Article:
- FIFront Immunol 2018; 9:535
- Epidermolysis bullosa acquisita (EBA) is an antibody-mediated blistering skin disease associated with tissue-bound and circulating autoantibodies to type VII collagen (COL7). Transfer of antibodies a...
Epidermolysis bullosa acquisita (EBA) is an antibody-mediated blistering skin disease associated with tissue-bound and circulating autoantibodies to type VII collagen (COL7). Transfer of antibodies against COL7 into mice results in a subepidermal blistering phenotype, strictly depending on the complement component C5. Further, activation predominantly by the alternative pathway is required to induce experimental EBA, as blistering was delayed and significantly ameliorated only in factor B-/-mice. However, C5 deficiency not only blocked the activation of terminal complement components and assembly of the membrane attack complex (MAC) but also eliminated the formation of C5a. Therefore, in the present study, we first aimed to elucidate which molecules downstream of C5 are relevant for blister formation in this EBA model and could be subsequently pharmaceutically targeted. For this purpose, we injected mice deficient in C5a receptor 1 (C5aR1) or C6 with antibodies to murine COL7. Importantly,C5ar1-/-mice were significantly protected from experimental EBA, demonstrating that C5a-C5aR1 interactions are critical intermediates linking pathogenic antibodies to tissue damage in this experimental model of EBA. By contrast,C6-/-mice developed widespread blistering disease, suggesting that MAC is dispensable for blister formation in this model. In further experiments, we tested the therapeutic potential of inhibitors of complement components which were identified to play a key role in this experimental model. Complement components C5, factor B (fB), and C5aR1 were specifically targeted using complement inhibitors both prophylactically and in mice that had already developed disease. All complement inhibitors led to a significant improvement of the blistering phenotype when injected shortly before anti-COL7 antibodies. To simulate a therapeutic intervention, anti-fB treatment was first administered in full-blown EBA (day 5) and induced significant amelioration only in the final phase of disease evolution, suggesting that early intervention in disease development may be necessary to achieve higher efficacy. Anti-C5 treatment in incipient EBA (day 2) significantly ameliorated disease during the whole experiment. This finding is therapeutically relevant, since the humanized anti-C5 antibody eculizumab is already successfully used in patients. In conclusion, in this study, we have identified promising candidate molecules for complement-directed therapeutic intervention in EBA and similar autoantibody-mediated diseases.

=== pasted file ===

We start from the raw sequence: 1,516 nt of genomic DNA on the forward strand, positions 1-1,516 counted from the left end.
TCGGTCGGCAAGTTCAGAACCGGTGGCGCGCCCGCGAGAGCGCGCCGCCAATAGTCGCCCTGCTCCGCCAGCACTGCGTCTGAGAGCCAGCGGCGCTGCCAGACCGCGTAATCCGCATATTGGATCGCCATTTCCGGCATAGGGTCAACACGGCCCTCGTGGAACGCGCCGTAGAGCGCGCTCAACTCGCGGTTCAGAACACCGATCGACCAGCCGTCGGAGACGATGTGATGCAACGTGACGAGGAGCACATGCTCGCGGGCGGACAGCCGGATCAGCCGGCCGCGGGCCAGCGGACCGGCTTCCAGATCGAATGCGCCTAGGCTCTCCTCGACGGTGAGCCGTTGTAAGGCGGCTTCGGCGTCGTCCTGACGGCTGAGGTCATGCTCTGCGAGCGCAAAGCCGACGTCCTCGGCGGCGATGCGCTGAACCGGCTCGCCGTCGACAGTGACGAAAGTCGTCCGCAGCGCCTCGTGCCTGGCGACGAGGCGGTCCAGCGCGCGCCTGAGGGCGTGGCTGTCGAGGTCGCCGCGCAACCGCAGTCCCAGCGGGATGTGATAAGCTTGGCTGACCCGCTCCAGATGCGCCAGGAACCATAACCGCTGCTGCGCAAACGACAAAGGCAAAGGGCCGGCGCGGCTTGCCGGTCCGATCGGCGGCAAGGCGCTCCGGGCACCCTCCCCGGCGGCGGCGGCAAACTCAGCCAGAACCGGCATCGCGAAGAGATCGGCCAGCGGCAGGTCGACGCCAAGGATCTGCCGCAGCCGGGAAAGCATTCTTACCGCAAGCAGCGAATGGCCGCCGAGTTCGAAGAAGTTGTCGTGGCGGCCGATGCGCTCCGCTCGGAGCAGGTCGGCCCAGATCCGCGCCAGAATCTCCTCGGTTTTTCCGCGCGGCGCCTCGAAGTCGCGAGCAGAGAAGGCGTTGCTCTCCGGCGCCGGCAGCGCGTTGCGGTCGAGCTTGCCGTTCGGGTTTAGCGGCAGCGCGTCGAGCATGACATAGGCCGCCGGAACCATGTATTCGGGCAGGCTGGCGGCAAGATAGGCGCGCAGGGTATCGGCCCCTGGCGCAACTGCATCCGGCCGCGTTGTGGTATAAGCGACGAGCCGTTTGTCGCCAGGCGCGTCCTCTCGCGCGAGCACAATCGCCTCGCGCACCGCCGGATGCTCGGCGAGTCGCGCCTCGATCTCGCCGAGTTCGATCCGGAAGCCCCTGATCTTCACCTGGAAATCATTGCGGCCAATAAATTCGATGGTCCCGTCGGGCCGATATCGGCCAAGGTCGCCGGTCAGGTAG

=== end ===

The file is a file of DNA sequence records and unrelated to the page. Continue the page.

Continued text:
- Prospective study in bullous pemphigoid: Association of high serum anti-BP180 IgG levels with increased mortality and reduced Karnofsky score. [Journal Article]
- BJBr J Dermatol 2018 Apr 01
- CONCLUSIONS: Analysis of the autoantibody profile is not only of diagnostic relevance but may also be helpful in predicting the course of the disease. This article is protected by copyright. All rights reserved.
- Bullous pemphigoid: Italian guidelines adapted from the EDF/EADV guidelines. [Journal Article]
- GIG Ital Dermatol Venereol 2018; 153(3):305-315
- Bullous pemphigoid is the most common autoimmune subepidermal blistering disease of the skin and mucous membranes. This disease typically affects the elderly and presents with itch and localized or g...